Privatized liquor sales good for licensees, taxpayers
Friday, April 5, 2019
I’m writing in response to the April 1 article in The Daily Advance headlined “City votes to oppose privatized liquor sales.” There is a voice that has not been heard in this matter: that of the Alcoholic Beverage Control licensee, the restaurateur.
I strongly disagree with council’s decision and here is why.
First there’s the motive of revenues to state and local governments. Privatized liquor sales will still produce tax revenues from the retail sale of alcohol by ABC licensees.
In August of last year, an audit reported that a lack of oversight by the Alcoholic Beverage Control Commission led to between $12 million and $14 million in wasted government funds.
As an ABC licensee, I pay a per bottle licensee surcharge. Though not called a tax, it pretty much amounts to the same thing. It’s a cost on top of the sales tax also generated by that bottle.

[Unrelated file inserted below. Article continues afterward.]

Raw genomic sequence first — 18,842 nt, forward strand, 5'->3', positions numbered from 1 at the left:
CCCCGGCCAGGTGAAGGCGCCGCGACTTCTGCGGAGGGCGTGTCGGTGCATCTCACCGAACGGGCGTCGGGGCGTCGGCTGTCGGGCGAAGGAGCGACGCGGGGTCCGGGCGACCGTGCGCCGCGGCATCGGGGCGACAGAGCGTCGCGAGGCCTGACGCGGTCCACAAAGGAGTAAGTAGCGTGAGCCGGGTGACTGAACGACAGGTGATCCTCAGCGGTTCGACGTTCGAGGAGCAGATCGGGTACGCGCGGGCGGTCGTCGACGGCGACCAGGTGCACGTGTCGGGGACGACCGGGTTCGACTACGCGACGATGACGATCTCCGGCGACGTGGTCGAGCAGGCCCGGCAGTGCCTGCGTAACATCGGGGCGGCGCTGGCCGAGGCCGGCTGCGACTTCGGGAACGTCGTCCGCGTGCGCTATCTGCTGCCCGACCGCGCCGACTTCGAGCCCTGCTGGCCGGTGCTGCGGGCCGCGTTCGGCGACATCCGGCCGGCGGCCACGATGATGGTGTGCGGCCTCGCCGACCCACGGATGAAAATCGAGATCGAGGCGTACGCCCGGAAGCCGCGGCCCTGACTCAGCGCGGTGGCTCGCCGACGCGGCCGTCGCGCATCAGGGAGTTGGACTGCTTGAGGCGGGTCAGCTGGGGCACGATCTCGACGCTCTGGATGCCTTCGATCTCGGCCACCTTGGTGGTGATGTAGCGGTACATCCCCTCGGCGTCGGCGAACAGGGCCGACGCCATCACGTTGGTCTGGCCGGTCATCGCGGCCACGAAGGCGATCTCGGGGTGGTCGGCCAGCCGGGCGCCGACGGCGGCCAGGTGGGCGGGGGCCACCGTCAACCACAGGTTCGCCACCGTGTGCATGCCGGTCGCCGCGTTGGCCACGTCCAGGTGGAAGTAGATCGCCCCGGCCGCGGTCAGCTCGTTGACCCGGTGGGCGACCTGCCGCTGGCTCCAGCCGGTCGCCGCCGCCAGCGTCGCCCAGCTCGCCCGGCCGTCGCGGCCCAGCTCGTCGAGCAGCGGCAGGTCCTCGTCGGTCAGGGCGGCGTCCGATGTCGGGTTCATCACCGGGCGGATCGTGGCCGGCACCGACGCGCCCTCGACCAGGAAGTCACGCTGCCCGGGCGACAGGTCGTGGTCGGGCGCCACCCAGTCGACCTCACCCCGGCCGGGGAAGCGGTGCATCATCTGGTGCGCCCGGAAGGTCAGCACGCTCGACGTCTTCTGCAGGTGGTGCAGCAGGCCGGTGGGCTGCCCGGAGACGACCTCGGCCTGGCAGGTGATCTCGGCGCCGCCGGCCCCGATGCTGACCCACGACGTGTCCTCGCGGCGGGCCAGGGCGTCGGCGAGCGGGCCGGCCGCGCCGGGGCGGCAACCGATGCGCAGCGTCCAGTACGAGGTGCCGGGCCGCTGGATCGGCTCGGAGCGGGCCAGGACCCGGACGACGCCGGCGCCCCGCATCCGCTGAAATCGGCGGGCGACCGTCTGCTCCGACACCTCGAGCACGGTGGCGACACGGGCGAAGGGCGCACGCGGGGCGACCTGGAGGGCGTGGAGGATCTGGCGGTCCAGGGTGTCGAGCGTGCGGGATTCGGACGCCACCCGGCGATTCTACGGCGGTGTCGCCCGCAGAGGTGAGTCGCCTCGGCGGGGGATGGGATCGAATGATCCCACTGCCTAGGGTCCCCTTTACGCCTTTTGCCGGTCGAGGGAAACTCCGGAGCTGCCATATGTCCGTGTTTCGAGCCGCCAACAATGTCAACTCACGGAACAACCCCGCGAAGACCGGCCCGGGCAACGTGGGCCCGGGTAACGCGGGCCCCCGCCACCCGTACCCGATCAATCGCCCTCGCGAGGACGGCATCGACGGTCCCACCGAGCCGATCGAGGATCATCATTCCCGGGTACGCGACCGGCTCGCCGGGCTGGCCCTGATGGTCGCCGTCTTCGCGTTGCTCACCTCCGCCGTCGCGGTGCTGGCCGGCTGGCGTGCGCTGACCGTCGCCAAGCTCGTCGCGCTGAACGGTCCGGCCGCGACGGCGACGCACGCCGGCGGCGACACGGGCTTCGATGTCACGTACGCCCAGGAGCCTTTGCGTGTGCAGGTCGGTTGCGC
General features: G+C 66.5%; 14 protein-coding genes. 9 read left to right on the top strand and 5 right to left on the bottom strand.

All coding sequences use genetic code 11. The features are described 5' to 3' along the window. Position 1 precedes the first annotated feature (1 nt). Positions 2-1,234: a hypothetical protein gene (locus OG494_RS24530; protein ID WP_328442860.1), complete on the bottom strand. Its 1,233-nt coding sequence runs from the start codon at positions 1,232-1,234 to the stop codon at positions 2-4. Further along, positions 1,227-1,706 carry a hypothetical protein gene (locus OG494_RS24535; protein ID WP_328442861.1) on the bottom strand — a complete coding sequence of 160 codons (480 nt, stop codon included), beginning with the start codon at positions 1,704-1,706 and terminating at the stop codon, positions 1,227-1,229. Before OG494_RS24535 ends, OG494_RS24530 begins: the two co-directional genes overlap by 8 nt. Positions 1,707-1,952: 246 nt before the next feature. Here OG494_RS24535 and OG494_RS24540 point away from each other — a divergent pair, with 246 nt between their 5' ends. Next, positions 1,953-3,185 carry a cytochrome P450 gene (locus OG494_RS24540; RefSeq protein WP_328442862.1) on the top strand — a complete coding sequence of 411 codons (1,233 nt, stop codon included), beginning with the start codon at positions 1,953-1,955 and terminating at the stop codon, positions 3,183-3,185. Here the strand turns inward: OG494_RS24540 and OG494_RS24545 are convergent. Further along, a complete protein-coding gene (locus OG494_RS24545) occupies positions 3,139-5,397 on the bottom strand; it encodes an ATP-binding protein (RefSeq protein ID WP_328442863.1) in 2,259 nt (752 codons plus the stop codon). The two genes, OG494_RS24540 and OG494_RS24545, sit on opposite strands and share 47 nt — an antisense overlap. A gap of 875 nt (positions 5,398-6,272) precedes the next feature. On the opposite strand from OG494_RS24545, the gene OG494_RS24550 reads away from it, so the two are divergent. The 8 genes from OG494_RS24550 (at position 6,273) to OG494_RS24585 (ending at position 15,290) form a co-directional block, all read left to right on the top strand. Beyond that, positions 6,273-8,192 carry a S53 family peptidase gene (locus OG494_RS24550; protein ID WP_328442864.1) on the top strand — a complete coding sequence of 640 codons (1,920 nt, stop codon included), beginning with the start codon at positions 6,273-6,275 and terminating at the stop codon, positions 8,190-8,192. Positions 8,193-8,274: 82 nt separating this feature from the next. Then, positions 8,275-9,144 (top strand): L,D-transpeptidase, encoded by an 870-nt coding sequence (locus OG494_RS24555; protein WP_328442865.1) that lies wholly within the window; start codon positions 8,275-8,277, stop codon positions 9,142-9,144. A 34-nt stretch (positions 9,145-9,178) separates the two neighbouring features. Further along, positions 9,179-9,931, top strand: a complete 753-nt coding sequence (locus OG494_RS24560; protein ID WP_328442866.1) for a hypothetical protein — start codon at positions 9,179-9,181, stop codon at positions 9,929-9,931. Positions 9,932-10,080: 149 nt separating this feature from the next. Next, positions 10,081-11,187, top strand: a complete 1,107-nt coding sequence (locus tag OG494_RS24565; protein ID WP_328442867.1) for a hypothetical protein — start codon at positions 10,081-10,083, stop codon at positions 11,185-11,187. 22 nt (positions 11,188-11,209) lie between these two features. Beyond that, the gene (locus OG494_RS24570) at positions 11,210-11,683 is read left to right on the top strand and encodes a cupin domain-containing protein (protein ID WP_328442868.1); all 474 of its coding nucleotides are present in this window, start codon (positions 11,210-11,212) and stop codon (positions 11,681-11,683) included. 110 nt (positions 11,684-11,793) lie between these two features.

Trying to operate a quality restaurant is difficult when the availability of premium brands is allocated. This causes certain brands to be unavailable for months at a time, which is just unacceptable.
In states I have worked where liquor sales are privatized, competition creates a need for service and competitive pricing along with pricing incentives. You place your order and your products are delivered as opposed to having to pick them up yourself.
The local ABC store staff are wonderful and sensitive to the availability issues but that does not solve the dilemma.
My experience has been that government involvement in commerce has never worked.